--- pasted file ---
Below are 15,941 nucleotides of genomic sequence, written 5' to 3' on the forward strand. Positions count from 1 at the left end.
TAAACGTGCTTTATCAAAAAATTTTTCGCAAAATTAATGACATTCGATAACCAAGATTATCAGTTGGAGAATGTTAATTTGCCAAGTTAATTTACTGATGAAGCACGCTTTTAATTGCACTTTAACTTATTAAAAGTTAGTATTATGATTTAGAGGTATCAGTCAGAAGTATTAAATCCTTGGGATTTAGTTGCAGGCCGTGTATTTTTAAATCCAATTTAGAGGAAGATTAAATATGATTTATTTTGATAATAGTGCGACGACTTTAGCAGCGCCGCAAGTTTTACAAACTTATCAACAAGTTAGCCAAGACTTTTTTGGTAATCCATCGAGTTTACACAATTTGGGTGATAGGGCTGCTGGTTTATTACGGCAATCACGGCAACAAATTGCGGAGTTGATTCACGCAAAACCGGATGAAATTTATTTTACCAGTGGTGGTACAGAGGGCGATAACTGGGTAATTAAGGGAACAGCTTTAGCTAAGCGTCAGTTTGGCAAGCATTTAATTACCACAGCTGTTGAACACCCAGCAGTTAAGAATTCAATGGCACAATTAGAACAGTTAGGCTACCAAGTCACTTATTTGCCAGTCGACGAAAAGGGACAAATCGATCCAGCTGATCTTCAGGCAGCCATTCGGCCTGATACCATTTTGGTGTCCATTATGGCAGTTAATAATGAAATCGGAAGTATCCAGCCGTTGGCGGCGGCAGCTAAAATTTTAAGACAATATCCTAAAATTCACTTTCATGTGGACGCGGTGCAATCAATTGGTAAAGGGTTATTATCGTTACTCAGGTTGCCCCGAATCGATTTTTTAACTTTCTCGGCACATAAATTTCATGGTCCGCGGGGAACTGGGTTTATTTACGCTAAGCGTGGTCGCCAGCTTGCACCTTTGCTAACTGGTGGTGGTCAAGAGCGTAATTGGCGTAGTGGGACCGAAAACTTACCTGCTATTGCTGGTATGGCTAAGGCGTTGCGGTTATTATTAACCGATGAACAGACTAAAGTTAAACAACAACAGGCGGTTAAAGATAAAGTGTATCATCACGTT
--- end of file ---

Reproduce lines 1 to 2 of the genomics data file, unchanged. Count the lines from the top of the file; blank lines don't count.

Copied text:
Below are 15,941 nucleotides of genomic sequence, written 5' to 3' on the forward strand. Positions count from 1 at the left end.
TAAACGTGCTTTATCAAAAAATTTTTCGCAAAATTAATGACATTCGATAACCAAGATTATCAGTTGGAGAATGTTAATTTGCCAAGTTAATTTACTGATGAAGCACGCTTTTAATTGCACTTTAACTTATTAAAAGTTAGTATTATGATTTAGAGGTATCAGTCAGAAGTATTAAATCCTTGGGATTTAGTTGCAGGCCGTGTATTTTTAAATCCAATTTAGAGGAAGATTAAATATGATTTATTTTGATAATAGTGCGACGACTTTAGCAGCGCCGCAAGTTTTACAAACTTATCAACAAGTTAGCCAAGACTTTTTTGGTAATCCATCGAGTTTACACAATTTGGGTGATAGGGCTGCTGGTTTATTACGGCAATCACGGCAACAAATTGCGGAGTTGATTCACGCAAAACCGGATGAAATTTATTTTACCAGTGGTGGTACAGAGGGCGATAACTGGGTAATTAAGGGAACAGCTTTAGCTAAGCGTCAGTTTGGCAAGCATTTAATTACCACAGCTGTTGAACACCCAGCAGTTAAGAATTCAATGGCACAATTAGAACAGTTAGGCTACCAAGTCACTTATTTGCCAGTCGACGAAAAGGGACAAATCGATCCAGCTGATCTTCAGGCAGCCATTCGGCCTGATACCATTTTGGTGTCCATTATGGCAGTTAATAATGAAATCGGAAGTATCCAGCCGTTGGCGGCGGCAGCTAAAATTTTAAGACAATATCCTAAAATTCACTTTCATGTGGACGCGGTGCAATCAATTGGTAAAGGGTTATTATCGTTACTCAGGTTGCCCCGAATCGATTTTTTAACTTTCTCGGCACATAAATTTCATGGTCCGCGGGGAACTGGGTTTATTTACGCTAAGCGTGGTCGCCAGCTTGCACCTTTGCTAACTGGTGGTGGTCAAGAGCGTAATTGGCGTAGTGGGACCGAAAACTTACCTGCTATTGCTGGTATGGCTAAGGCGTTGCGGTTATTATTAACCGATGAACAGACTAAAGTTAAACAACAACAGGCGGTTAAAGATAAAGTGTATCATCACGTT